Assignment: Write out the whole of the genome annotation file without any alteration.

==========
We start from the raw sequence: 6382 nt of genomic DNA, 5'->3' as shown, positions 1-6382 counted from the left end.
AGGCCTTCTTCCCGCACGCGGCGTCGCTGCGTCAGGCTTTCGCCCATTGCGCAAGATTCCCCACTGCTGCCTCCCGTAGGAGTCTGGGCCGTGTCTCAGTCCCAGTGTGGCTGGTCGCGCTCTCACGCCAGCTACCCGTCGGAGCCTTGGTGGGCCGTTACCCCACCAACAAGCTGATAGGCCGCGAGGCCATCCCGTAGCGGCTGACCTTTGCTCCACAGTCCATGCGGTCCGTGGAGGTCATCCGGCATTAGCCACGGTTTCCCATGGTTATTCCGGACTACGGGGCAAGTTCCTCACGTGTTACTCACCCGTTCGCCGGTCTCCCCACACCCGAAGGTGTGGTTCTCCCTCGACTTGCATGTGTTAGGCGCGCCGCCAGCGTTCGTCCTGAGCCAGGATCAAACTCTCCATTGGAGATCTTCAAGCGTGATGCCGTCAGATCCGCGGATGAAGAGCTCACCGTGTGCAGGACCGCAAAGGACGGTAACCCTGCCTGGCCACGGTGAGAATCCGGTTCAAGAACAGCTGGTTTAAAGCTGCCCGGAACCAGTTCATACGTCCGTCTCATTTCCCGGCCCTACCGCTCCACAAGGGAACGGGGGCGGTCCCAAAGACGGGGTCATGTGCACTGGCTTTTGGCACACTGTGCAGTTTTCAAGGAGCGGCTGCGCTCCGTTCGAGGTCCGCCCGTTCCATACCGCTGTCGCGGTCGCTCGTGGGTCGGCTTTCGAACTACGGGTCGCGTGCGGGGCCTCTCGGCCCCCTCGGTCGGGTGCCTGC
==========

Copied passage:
We start from the raw sequence: 6382 nt of genomic DNA, 5'->3' as shown, positions 1-6382 counted from the left end.
AGGCCTTCTTCCCGCACGCGGCGTCGCTGCGTCAGGCTTTCGCCCATTGCGCAAGATTCCCCACTGCTGCCTCCCGTAGGAGTCTGGGCCGTGTCTCAGTCCCAGTGTGGCTGGTCGCGCTCTCACGCCAGCTACCCGTCGGAGCCTTGGTGGGCCGTTACCCCACCAACAAGCTGATAGGCCGCGAGGCCATCCCGTAGCGGCTGACCTTTGCTCCACAGTCCATGCGGTCCGTGGAGGTCATCCGGCATTAGCCACGGTTTCCCATGGTTATTCCGGACTACGGGGCAAGTTCCTCACGTGTTACTCACCCGTTCGCCGGTCTCCCCACACCCGAAGGTGTGGTTCTCCCTCGACTTGCATGTGTTAGGCGCGCCGCCAGCGTTCGTCCTGAGCCAGGATCAAACTCTCCATTGGAGATCTTCAAGCGTGATGCCGTCAGATCCGCGGATGAAGAGCTCACCGTGTGCAGGACCGCAAAGGACGGTAACCCTGCCTGGCCACGGTGAGAATCCGGTTCAAGAACAGCTGGTTTAAAGCTGCCCGGAACCAGTTCATACGTCCGTCTCATTTCCCGGCCCTACCGCTCCACAAGGGAACGGGGGCGGTCCCAAAGACGGGGTCATGTGCACTGGCTTTTGGCACACTGTGCAGTTTTCAAGGAGCGGCTGCGCTCCGTTCGAGGTCCGCCCGTTCCATACCGCTGTCGCGGTCGCTCGTGGGTCGGCTTTCGAACTACGGGTCGCGTGCGGGGCCTCTCGGCCCCCTCGGTCGGGTGCCTGC